The unexpected side-effect of doing that vlog was the fact that I literally have to talk to the camera. I have to talk to myself through what I am doing and when things aren’t going well, explain that to the camera and then try and figure out a way around it, and it has made me better at what I do, both as a dad and as a freelancer. So, it really does work. Whether it’s writing it down or saying it out loud. It’s that sort of journaling — getting it out and being self-aware and trying to figure out how to improve.

[00:10:08] – Steve
You might want to look at the work that you’re doing. So what is making you feel overwhelmed? And, if it’s that you’ve got too much work which is kind of like I know “I’m doing this bit and then I’m running over here to do this bit and then that bit,” Is there a way to batch-,

[00:10:24] – Frankie
Getting yourself ahead of the game makes you feel less-,

[00:10:26] – Steve
Oh, it’s so good, isn’t it?

[00:10:28] – Frankie
It’s finding the time to get ahead of the game though, right?

[00:10:31] – Steve
Another thing that jumped out at me from this question was the fact that you’re working until midnight. That might not be an issue for you, but if that was me in my life, then I know for sure that I wouldn’t be getting enough sleep. That makes me worse at dealing with being overwhelmed. I’m just so much better at dealing with shit when I’ve had enough sleep.

[00:10:53] – Frankie
Yeah. I’d be interested to know from Beth how much of that time is on that side project she talks about, because if I allowed Doing It For The Kids to do all the things I want it to do, I would be up until midnight every night.

[00:11:09] – Steve
Yeah.

[00:11:10] – Frankie
In fact, I was for some time. Yeah, like, if there are two people in the world that know something about running side projects alongside their actual proper gig…!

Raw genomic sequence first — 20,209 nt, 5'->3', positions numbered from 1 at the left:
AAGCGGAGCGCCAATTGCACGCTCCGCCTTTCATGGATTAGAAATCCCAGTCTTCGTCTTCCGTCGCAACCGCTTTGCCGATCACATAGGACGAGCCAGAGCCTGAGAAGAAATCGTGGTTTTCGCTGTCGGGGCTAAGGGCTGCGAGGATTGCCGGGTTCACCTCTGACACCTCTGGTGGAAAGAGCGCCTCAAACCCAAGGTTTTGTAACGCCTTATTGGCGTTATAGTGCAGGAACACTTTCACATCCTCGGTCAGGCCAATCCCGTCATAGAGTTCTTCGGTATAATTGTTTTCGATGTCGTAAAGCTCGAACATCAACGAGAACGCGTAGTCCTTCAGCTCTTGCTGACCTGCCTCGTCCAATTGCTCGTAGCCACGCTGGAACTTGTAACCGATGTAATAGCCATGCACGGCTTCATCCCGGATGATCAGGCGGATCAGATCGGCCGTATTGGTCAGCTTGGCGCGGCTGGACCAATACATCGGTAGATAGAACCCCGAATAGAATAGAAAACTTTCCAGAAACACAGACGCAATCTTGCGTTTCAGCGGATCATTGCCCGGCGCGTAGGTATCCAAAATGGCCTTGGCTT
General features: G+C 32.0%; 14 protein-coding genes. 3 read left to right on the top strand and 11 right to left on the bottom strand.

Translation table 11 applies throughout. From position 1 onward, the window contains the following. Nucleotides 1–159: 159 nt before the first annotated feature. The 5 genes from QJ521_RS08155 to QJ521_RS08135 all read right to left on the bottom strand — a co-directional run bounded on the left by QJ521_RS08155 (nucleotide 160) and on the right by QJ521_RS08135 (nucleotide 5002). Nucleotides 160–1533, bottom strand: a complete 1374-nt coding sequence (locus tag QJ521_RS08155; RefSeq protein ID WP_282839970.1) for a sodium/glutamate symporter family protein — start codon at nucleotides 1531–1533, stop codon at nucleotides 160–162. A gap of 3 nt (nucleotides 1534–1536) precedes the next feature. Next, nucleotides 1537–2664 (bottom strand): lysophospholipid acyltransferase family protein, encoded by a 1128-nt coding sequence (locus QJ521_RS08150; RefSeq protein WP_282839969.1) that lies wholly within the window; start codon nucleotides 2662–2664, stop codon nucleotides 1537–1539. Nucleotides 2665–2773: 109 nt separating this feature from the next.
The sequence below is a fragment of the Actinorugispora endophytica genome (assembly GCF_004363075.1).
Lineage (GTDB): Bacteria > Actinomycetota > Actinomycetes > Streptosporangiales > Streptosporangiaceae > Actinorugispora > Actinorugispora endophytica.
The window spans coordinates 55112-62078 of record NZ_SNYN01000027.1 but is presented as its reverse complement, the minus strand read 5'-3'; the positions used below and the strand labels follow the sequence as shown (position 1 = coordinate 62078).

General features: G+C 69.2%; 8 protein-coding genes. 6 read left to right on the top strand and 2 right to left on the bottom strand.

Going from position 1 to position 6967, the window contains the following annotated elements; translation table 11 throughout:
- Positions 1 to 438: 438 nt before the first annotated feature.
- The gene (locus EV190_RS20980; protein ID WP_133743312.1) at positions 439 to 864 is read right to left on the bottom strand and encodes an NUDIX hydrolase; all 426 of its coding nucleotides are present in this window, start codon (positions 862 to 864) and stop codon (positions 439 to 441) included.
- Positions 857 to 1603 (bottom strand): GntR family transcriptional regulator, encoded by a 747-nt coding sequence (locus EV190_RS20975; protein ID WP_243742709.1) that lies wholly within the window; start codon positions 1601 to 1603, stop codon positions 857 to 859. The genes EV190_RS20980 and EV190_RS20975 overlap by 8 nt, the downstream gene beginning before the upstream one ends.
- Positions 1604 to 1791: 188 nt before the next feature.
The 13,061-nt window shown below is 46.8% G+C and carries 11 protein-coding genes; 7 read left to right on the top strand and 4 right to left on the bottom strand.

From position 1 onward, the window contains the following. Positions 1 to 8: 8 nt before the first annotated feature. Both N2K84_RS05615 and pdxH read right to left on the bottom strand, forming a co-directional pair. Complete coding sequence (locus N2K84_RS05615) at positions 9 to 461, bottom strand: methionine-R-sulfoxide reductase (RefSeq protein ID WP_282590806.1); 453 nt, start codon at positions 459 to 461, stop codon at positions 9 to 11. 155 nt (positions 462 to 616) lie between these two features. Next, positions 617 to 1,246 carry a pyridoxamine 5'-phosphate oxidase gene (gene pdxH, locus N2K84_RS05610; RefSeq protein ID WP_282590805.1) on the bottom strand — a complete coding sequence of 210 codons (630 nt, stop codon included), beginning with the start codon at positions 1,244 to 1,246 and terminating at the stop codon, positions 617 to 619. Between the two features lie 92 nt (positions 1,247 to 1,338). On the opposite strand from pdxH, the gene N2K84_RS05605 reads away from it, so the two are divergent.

[00:11:18] – Steve
Nice to meet you.

[00:11:18.] – Frankie
That’s definitely us.

Yeah. In my experience, any sort of side project, whether it’s making you money or not, if it is secondary to your main thing, it has to be flexible and you have to be able to put it on pause when you physically and emotionally need it to. And the thing about that though, is then you feel guilty or you feel like you’re getting left behind, or like… particularly with something like Doing It For The Kids, it’s like — yeah, it’s a side project, but it comes from something I really want to do.

I imagine she feels the same about the messy play stuff. Like she feels passionate about it and it excites her, maybe in a different way to her other job. And so you want to be working on it and it’s exciting and it’s like something different. But if you’re just ultimately burning yourself out in the process… that’s no good.

I’m increasingly becoming comfortable with the fact that Doing It For The Kids will develop at the rate I will allow it to and can physically cope with, rather than feeling like I need to maintain that at the same level all the time.

[00:12:17] – Steve
Another thing could be partnering with someone else.

[00:12:20] – Frankie
As in for work?

[00:12:22] – Steve
Potentially also with the side projects as well.

[00:12:24] – Frankie
Okay, yeah.

[00:12:25] – Steve
For example, just like we partner on this podcast and that means that when one of us is overwhelmed with life and work, the other one picks up the slack on editing. We don’t talk about that bit, but that is how it works.

So, partnering with somebody else, I was thinking, work-wise. If you can eventually find another freelance to partner with, so they’ve got their work, you’ve got your work. But maybe sometimes you can work on each other’s clients and it might, over time, become an even more formal thing, like where you’re kind of like in business together. But, it means that when you go on holiday, they step in and do your work, and when they go away, you do the same. Or, maybe something where they’re helping on a Thursday afternoon with a particular client. I don’t know, I’m just thinking that if we’re looking at overwhelm and one of the issues is that you have too much work, clearly one of our answers usually is outsource.

[00:13:20] – Frankie
Yeah.

[00:13:20] – Steve
But I’m thinking maybe outsource is the wrong word here. Maybe partnering?

[00:13:24] – Frankie
More collaborative than that. Yeah.

[00:13:27] – Steve
Yeah… is a more longer term thing that you can do in social media management, in particular. Writing stuff down? You mentioned the ‘Not To Do List’, but also with the ‘To Do List’, sometimes I feel overwhelmed because everything’s just in my head, but by actually writing it down and putting it down, suddenly it all seems to make a lot more sense.

[00:13:47] – Frankie